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Mailbag Time

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It's tough being me. Fans hound me wherever I go. Following me around town, harrassing me when I am out, interrupting my QT with my bittie. So in an attempt to qualm the mass hysteria that I have started, I shall start responding to readers' mail during quiet periods of Hoya basketball.

Message from reader TBG:
Hey Hire Esherick. Long time listener, first time caller. First off, I just wanted to let you know that I think you are amazing. Your wit, sarcasm and humor are second to none. There are too few out there that are able to profess so eloquently about something they care so deeply about, while writing in a manner which attracts a mass audience. Kudos to you and your endeavors and I hope sometime I can buy you a drink and invite you back to my hotel room. I do have a question for you though. I am currently the coach of a middle school girls basketball team and want to install the Princeton Offense into our system. Any suggestions on how I should go about this?
Thanks for the note TBG. I appreciate your warm, kind and incredibly accurate compliments. But wowsers, you certainly dropped a bomb on me with that question. For the sake of brevity (and to keep T^3 from complaining about the length of my posts), I will answer your question quickly, and post followup thoughts as the year progresses.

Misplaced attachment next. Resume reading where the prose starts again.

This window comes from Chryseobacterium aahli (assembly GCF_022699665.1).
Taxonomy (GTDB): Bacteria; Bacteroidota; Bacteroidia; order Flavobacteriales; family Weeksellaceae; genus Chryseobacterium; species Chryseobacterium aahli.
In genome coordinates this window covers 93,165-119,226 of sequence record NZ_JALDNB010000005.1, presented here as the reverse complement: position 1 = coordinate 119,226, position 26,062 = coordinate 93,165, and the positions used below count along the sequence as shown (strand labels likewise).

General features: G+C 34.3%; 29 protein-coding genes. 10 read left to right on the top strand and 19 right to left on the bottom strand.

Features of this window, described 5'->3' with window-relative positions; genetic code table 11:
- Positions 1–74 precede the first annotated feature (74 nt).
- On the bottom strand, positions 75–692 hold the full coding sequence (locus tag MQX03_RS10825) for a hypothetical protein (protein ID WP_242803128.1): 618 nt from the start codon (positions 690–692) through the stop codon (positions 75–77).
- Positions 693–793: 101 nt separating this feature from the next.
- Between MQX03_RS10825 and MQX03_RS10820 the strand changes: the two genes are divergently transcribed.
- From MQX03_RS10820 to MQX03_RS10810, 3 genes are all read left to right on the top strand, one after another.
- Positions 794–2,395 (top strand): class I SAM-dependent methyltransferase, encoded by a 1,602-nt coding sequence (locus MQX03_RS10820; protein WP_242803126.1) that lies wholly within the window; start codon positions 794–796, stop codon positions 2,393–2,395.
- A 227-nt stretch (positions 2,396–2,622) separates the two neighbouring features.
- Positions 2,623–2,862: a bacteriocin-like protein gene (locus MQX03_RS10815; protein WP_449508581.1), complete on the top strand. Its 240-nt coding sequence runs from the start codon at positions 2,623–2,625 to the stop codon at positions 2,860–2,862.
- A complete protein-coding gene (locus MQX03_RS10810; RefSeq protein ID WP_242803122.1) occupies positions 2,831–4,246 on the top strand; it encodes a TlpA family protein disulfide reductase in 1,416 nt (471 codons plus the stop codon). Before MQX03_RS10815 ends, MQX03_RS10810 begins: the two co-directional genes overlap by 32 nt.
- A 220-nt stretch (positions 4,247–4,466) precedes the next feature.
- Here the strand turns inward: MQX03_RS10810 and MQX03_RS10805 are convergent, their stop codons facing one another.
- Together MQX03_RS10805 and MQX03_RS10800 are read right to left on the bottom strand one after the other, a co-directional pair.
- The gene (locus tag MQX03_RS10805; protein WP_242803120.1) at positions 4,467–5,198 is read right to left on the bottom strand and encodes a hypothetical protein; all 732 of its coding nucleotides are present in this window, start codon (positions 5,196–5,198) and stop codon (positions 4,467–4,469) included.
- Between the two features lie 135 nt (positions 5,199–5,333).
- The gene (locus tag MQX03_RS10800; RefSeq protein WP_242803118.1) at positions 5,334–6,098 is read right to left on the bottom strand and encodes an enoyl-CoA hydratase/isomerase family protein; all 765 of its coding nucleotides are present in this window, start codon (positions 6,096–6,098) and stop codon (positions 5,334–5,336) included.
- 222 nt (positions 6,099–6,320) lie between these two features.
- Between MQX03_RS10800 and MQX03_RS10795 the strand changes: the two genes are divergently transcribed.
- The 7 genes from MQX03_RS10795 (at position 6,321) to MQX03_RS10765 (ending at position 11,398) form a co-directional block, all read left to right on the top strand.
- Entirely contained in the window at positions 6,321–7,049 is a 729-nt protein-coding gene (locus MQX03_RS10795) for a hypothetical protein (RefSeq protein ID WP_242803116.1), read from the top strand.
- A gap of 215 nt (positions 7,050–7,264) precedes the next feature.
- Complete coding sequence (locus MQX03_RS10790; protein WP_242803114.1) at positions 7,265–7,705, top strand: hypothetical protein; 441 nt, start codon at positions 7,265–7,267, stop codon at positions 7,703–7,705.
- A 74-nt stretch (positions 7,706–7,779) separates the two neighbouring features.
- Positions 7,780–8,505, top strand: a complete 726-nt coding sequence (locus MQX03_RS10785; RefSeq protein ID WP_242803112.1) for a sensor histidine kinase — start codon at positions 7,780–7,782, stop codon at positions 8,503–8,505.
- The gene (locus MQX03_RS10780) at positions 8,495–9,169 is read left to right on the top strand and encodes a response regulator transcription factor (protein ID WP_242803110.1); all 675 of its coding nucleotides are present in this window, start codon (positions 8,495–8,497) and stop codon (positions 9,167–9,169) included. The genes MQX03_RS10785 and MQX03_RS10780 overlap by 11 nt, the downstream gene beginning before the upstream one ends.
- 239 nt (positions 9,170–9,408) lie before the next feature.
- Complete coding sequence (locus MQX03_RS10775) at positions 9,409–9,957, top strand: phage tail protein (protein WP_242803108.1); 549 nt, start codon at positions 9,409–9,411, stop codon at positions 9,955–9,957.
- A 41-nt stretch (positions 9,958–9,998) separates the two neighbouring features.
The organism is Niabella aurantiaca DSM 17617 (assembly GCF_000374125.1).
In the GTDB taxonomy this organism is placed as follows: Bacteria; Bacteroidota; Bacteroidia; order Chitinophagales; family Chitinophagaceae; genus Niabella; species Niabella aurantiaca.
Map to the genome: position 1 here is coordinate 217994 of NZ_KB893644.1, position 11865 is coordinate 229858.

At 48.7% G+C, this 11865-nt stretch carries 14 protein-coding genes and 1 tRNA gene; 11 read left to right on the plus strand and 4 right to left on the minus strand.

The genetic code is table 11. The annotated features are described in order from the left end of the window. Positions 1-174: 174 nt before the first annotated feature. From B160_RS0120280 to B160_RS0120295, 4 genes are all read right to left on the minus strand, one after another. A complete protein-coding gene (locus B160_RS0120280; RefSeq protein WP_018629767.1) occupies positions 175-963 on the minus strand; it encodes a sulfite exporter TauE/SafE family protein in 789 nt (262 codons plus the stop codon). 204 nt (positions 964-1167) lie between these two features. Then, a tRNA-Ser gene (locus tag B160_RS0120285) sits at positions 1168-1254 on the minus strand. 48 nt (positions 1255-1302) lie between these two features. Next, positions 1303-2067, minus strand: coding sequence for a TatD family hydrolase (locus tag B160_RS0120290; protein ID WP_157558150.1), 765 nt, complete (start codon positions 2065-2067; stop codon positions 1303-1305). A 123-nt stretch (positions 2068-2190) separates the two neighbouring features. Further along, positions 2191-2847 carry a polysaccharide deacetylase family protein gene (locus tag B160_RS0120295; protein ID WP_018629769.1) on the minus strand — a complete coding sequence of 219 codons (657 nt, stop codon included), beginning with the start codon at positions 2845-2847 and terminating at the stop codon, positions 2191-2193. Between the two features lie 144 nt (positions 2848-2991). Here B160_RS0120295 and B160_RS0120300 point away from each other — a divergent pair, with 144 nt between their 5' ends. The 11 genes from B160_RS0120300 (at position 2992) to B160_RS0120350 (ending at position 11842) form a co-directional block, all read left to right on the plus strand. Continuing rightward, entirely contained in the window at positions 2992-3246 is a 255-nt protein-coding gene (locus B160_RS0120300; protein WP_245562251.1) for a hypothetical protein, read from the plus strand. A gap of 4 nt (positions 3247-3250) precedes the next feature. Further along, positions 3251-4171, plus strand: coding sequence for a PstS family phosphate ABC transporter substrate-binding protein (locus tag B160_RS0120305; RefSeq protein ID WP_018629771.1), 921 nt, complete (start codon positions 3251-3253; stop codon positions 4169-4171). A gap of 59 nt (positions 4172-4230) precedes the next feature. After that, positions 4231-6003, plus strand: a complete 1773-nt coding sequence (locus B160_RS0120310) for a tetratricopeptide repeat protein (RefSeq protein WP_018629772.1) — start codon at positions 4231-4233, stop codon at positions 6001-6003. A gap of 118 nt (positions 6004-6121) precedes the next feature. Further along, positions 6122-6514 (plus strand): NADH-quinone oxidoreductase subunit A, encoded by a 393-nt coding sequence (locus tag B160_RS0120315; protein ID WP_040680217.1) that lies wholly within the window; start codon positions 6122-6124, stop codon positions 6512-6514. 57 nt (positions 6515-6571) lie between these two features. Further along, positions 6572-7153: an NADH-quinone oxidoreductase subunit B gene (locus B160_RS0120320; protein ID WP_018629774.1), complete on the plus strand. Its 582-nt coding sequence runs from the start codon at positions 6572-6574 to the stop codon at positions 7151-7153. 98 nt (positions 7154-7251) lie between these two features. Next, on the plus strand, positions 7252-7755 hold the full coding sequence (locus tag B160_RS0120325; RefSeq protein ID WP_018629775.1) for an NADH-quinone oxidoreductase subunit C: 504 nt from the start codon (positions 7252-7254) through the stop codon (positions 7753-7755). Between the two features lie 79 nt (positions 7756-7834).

There are three points that need to be addressed from your question. (1) What is the Princeton Offense? (2) What type of players do I need to run the system? (3) How do I teach it to a middle school team and more importantly, should I?

Simply put, the Princeton Offense is a scheme that involves all five players from a team working together. All field goals should come off of assists, and all shots should be high percentage shots. It is a type of motion offense that involves constant movement, quick passing around the perimeter, and interior cuts. The benchmark play of the Princeton Offense is the backdoor cut, which often results in a wide open layup. It is named after Princeton University where it was brought to the national spotlight by Coach Pete Carril when his 13-seeded Princeton Tigers defeated the 4-seeded UCLA Bruins in the first round of the 1996 NCAA Tournament.

The offense was developed to counter teams with superior athletic talent. It is a slow offense that makes full use of the shot clock and tries to tire the defense out. It is also used to combat aggressive defenses that guard the perimeter tightly. The types of players that excel in this offensive strategy are accurate passing, sharp shooting guards and small forwards. It is also critical to have a strong inside presence that is able to pass effectively.

TBG, to be quite honest with you, I do not think it is worthwhile to teach it to your middle school team. It is a very hard offense to learn and an even harder offense to perfect. Small mistakes can lead to significant turnovers. And I do not think it is the type of offense that should be used solely with a group of players so young. Just like you can't run before you can walk, you can't perfect the Princeton Offense before perfecting how to pass, dribble, rebound and shoot. At that age, I would focus on utilizing pick n' rolls and screen plays, and letting guards dribble-penetrate and forwards/centers work on their inside games. You don't have to take my advice, but if you ignore my suggestions, I have a feeling your team is going to suck.


Good talk.